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Minimum Feret Diameter

Matlab Image processing blog - 2018, February 20 - 16:30

Last time (if you can remember that long ago), I talked about how to find the maximum Feret diameter of a shape. The Feret diameter, sometimes called the caliper diameter, is illustrated by the diagram below. In a virtual sense, place the object to be measured inside the jaws of a caliper, with the caliper oriented at a specified angle. Close the jaws tightly on the object while maintaining that angle. The distance between the jaws is the Feret diameter at that angle.

In the last post, I demonstrated how to find all the antipodal vertex pairs of a shape, which is a useful step in finding the maximum Feret diameters of a shape.

Here is a convex shape with all of the antipodal vertex pairs shown.

It turns out that the minimum Feret diameter can also be found by looking at these antipodal pairs. Furthermore, it happens that the minimum-distance Feret calipers touch the shape at three of these vertices. I'm not going to try to prove that here, but let me illustrate it with a couple of diagrams.

Here is a shape with a couple of "caliper lines" drawn at -30 degrees. (Note that the y-axis is reversed; that's why the angle is negative.)

hull = [ 2.5000 5.5000 3.5000 4.5000 6.5000 2.5000 9.5000 1.5000 10.5000 1.5000 10.5000 3.5000 9.5000 5.5000 5.5000 7.5000 2.5000 7.5000 2.5000 5.5000 ]; plot(hull(:,1),hull(:,2),'r','LineWidth',2) axis equal axis ij axis([0 15 0 10]) hold on plot(hull(:,1),hull(:,2),'r*') [x1,y1] = fullLine(gca,[9.5 5.5],-30); [x2,y2] = fullLine(gca,[6.5 2.5],-30); caliper_lines(1) = plot(x1,y1,'k'); caliper_lines(2) = plot(x2,y2,'k'); hold off

You can always rotate these two caliper lines, by the same angle, until at least one of them touches the next antipodal vertex. When you do that rotation, the distance between the lines shrinks.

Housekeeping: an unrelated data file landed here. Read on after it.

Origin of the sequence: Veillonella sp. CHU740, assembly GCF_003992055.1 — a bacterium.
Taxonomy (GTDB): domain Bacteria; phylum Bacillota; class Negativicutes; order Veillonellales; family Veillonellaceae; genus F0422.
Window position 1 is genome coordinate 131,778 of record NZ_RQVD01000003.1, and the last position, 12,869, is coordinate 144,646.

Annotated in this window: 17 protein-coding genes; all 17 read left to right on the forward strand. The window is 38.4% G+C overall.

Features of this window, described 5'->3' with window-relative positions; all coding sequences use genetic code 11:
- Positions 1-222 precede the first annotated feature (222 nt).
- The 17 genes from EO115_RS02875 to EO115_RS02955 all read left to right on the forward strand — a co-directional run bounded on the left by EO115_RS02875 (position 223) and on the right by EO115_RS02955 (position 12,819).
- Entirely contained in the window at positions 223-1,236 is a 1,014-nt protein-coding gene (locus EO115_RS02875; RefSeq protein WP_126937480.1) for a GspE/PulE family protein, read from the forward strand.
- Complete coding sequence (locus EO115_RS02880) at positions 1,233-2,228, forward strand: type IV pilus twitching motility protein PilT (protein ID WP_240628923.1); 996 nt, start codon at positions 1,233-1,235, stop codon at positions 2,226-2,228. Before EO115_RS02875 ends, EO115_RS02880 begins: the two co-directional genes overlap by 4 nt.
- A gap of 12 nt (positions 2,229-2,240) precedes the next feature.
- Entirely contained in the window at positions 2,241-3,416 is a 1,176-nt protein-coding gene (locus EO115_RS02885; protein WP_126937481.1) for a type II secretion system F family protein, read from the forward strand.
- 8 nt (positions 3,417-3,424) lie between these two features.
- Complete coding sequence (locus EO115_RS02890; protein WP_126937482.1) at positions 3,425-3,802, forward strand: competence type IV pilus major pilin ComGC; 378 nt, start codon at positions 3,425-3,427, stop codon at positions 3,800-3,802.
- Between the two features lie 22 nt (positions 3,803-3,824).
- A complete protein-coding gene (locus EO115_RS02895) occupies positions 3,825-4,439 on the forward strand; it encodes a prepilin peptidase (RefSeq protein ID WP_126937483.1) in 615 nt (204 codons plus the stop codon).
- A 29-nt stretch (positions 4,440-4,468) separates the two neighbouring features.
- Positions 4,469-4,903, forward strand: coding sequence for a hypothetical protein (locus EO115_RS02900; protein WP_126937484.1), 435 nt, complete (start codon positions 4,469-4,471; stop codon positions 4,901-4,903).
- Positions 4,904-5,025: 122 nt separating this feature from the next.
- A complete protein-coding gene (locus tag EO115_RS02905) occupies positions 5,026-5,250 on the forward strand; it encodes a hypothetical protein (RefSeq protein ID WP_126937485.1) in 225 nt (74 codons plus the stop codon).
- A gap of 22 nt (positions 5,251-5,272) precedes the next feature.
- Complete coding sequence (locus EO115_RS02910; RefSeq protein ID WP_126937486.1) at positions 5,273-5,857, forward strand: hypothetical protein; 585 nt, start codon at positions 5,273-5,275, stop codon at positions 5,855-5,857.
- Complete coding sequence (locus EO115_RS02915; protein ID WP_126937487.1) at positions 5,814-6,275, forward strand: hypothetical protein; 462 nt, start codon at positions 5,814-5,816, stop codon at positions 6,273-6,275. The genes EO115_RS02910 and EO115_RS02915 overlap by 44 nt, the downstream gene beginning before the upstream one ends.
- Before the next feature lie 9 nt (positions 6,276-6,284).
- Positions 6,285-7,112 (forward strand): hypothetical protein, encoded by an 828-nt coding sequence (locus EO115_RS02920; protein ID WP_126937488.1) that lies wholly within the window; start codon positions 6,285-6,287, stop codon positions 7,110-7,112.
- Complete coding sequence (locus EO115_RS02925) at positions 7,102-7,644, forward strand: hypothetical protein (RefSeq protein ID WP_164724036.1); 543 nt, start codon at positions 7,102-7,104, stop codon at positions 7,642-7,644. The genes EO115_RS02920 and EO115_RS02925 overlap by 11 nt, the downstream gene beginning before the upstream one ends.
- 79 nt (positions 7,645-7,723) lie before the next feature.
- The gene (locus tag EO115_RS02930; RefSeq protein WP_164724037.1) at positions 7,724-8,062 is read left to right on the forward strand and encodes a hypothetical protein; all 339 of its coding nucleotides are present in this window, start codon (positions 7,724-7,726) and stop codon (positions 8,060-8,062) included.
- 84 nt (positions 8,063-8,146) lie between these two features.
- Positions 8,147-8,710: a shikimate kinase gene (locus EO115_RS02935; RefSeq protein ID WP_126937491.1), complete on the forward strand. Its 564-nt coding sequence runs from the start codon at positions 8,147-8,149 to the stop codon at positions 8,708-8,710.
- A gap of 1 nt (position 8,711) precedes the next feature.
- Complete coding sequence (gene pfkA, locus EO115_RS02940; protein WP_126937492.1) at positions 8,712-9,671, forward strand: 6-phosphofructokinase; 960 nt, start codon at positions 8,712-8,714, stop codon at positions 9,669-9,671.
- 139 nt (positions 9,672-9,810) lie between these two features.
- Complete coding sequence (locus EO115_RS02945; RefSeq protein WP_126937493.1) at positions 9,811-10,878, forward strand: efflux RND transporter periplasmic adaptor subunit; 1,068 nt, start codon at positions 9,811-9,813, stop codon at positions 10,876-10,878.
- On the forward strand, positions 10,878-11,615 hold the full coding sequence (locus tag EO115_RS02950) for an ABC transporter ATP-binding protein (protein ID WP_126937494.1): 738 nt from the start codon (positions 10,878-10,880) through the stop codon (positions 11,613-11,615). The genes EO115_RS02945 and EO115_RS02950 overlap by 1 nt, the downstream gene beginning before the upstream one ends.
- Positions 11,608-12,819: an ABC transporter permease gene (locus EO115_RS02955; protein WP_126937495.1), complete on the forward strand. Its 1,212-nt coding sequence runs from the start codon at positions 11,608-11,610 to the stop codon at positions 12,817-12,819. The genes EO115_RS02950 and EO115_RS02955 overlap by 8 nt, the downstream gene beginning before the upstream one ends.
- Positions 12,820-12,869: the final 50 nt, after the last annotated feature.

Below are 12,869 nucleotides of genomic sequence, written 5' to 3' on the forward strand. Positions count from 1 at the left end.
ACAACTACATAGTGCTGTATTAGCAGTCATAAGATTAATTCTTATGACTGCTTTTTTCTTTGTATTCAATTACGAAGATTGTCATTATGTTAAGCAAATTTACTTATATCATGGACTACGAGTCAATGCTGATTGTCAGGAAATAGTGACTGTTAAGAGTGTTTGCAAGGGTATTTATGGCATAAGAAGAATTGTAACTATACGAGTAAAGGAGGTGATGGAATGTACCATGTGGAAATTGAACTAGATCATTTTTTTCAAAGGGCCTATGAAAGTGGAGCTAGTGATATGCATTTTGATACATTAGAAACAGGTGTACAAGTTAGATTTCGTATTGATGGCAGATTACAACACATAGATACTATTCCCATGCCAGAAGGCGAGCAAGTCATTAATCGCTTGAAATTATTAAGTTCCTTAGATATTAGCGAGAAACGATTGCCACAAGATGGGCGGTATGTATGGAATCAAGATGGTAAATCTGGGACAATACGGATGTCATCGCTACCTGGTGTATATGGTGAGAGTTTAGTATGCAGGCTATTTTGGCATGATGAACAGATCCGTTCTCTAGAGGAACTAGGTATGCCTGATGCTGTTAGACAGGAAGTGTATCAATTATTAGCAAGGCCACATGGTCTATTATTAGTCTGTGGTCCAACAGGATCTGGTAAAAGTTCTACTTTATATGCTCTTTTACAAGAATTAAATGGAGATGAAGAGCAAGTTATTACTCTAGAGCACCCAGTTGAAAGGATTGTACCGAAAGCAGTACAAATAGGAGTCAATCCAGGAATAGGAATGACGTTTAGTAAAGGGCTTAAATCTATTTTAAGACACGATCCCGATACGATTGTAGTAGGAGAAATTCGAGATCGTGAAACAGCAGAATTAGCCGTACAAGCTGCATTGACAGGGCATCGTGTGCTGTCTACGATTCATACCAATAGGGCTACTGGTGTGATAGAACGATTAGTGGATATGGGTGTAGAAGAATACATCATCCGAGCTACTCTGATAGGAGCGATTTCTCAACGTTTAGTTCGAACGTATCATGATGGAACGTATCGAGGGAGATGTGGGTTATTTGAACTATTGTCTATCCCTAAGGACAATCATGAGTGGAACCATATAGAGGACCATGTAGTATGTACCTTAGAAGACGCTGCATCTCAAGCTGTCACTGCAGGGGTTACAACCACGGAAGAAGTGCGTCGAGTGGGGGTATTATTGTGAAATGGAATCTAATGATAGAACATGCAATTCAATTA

set(caliper_lines,'Color',[0.8 0.8 0.8]); [x3,y3] = fullLine(gca,[9.5 5.5],thetad); [x4,y4] = fullLine(gca,[6.5 2.5],thetad); hold on plot(x3,y3,'k') plot(x4,y4,'k') hold off

The Feret diameter at that rotated angle, then, is the height of the triangle formed by the three vertices, with the base of the triangle defined by the two vertices touched by the same caliper line.

delete(caliper_lines); hold on plot([5.5 9.5 6.5 5.5],[7.5 5.5 2.5 7.5],'Color','b','LineWidth',2) hold off

The function minFeretDiameter, which appears at the end of this post, simply walks around the set of adjacent-vertex triangles formed from antipodal vertex pairs, looking for the triangle with the minimum height.

Let's look for the minimum Feret diameter in a slightly more interesting shape.

load shape plot(bx,by,'LineWidth',1) axis equal axis ij axis([0 650 0 650])

Find the convex hull, making sure to simplify it, and then find the antipodal pairs. (I showed the function antipodalPairs in my previous post.)

hull = convhull(bx,by,'Simplify',true); S = [bx(hull) by(hull)]; pairs = antipodalPairs(S);

Now we can call minFeretDiameter.

[d,tri_points] = minFeretDiameter(S,pairs) d = 318.7890 tri_points = 613 211 459 443 239 198

Superimpose the minimum-height triangle that minFeretDiameter found.

tri_points = [tri_points; tri_points(1,:)]; hold on plot(tri_points(:,1),tri_points(:,2),'LineWidth',2) hold off